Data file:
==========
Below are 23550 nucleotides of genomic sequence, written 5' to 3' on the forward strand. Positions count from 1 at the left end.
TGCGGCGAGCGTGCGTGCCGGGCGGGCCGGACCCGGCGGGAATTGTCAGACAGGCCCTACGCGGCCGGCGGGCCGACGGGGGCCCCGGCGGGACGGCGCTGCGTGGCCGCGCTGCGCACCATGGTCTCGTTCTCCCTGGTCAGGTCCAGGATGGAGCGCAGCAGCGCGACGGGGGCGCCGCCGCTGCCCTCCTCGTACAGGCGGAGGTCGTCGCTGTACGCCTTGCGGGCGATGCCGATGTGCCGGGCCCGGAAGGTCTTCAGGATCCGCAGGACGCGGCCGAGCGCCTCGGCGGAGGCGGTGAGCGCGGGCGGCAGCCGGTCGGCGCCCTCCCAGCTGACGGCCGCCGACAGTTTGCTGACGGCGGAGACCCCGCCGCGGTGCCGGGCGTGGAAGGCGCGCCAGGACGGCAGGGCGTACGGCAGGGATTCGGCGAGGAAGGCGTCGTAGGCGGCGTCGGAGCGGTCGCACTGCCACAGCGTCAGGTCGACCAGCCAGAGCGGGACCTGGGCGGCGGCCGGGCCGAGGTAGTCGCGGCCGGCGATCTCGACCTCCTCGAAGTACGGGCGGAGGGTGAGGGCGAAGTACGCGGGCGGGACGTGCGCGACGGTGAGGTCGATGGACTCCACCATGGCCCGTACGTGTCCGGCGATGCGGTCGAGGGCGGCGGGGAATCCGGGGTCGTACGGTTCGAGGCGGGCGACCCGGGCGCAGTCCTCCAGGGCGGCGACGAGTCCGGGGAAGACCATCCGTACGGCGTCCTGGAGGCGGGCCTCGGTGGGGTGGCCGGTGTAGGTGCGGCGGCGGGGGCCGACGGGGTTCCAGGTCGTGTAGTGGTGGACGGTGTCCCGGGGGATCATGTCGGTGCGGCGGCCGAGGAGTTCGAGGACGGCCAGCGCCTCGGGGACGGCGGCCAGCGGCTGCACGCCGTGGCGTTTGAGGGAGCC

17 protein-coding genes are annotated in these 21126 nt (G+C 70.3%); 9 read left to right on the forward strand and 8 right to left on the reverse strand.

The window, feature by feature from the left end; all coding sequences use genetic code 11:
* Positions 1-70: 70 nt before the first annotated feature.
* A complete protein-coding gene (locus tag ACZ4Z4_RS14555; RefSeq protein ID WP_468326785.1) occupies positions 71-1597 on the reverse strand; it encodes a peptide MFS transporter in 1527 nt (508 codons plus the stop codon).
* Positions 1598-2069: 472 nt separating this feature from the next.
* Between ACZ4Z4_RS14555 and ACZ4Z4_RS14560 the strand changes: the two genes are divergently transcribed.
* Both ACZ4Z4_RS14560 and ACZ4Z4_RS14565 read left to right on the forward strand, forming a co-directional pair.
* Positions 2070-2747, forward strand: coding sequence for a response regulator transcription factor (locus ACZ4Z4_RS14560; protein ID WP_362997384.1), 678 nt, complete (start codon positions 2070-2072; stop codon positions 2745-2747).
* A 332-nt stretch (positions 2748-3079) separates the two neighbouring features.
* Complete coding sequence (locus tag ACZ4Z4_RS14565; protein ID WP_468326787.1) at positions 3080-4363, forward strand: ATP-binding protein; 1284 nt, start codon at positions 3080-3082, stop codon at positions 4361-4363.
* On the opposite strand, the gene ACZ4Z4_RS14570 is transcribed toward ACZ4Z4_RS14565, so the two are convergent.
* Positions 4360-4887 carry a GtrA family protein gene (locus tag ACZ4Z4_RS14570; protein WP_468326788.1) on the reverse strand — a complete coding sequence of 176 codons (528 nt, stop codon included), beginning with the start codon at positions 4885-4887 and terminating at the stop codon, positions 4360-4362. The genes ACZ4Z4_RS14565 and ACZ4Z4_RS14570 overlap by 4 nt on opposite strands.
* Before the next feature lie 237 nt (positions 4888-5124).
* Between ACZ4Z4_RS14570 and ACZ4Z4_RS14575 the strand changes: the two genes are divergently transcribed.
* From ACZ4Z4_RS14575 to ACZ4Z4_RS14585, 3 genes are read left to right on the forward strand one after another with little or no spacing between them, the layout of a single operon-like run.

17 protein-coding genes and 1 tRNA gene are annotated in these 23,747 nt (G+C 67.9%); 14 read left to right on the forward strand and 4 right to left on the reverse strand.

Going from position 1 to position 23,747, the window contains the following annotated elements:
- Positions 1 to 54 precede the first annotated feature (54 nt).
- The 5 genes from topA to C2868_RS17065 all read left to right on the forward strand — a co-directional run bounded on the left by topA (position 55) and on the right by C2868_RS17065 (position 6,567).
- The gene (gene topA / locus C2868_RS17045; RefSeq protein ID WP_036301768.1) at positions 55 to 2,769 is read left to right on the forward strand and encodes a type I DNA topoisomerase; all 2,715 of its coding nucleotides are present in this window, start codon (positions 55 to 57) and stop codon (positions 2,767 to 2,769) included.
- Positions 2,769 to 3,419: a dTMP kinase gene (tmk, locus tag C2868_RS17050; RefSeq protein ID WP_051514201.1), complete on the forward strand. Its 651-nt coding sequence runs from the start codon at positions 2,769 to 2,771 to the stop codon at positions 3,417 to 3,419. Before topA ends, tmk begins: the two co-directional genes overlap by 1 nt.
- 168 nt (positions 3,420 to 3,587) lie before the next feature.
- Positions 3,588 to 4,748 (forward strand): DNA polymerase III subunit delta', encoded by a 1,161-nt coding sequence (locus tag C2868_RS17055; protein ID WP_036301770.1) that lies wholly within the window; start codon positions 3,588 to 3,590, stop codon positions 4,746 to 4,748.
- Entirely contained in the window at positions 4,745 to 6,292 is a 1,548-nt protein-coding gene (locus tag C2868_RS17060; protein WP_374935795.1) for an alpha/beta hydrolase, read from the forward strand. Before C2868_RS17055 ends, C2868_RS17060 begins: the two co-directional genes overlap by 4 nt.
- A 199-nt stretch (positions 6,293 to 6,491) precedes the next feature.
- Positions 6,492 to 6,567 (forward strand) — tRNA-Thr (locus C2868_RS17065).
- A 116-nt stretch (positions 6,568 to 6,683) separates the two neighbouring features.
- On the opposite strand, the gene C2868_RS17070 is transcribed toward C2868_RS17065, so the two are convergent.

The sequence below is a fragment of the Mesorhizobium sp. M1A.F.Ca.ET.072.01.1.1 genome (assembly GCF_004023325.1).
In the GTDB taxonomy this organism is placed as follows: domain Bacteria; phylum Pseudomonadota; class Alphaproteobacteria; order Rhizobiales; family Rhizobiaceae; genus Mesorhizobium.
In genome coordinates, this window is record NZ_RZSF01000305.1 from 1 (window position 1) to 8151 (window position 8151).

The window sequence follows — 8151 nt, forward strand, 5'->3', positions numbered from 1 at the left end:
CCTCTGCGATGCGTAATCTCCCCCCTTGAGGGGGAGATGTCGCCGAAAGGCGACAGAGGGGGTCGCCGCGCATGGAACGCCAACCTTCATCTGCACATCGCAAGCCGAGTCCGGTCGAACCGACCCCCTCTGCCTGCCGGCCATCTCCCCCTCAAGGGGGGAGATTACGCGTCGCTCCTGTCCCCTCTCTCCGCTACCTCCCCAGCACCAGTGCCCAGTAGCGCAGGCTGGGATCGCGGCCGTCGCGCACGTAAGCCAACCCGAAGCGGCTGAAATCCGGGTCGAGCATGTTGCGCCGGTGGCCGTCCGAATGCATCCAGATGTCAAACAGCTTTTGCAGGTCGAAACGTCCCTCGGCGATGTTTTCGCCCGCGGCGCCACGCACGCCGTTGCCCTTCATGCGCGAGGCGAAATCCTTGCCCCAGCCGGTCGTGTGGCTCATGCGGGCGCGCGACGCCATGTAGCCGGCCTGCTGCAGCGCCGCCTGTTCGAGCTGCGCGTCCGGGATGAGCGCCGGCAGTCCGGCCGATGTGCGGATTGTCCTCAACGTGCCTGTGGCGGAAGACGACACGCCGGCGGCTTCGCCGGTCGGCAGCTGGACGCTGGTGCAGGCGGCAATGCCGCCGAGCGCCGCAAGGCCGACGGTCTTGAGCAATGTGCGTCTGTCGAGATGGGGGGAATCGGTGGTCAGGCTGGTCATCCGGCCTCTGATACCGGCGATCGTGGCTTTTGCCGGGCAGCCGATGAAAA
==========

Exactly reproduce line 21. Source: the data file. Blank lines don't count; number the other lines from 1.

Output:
- The 5 genes from topA to C2868_RS17065 all read left to right on the forward strand — a co-directional run bounded on the left by topA (position 55) and on the right by C2868_RS17065 (position 6,567).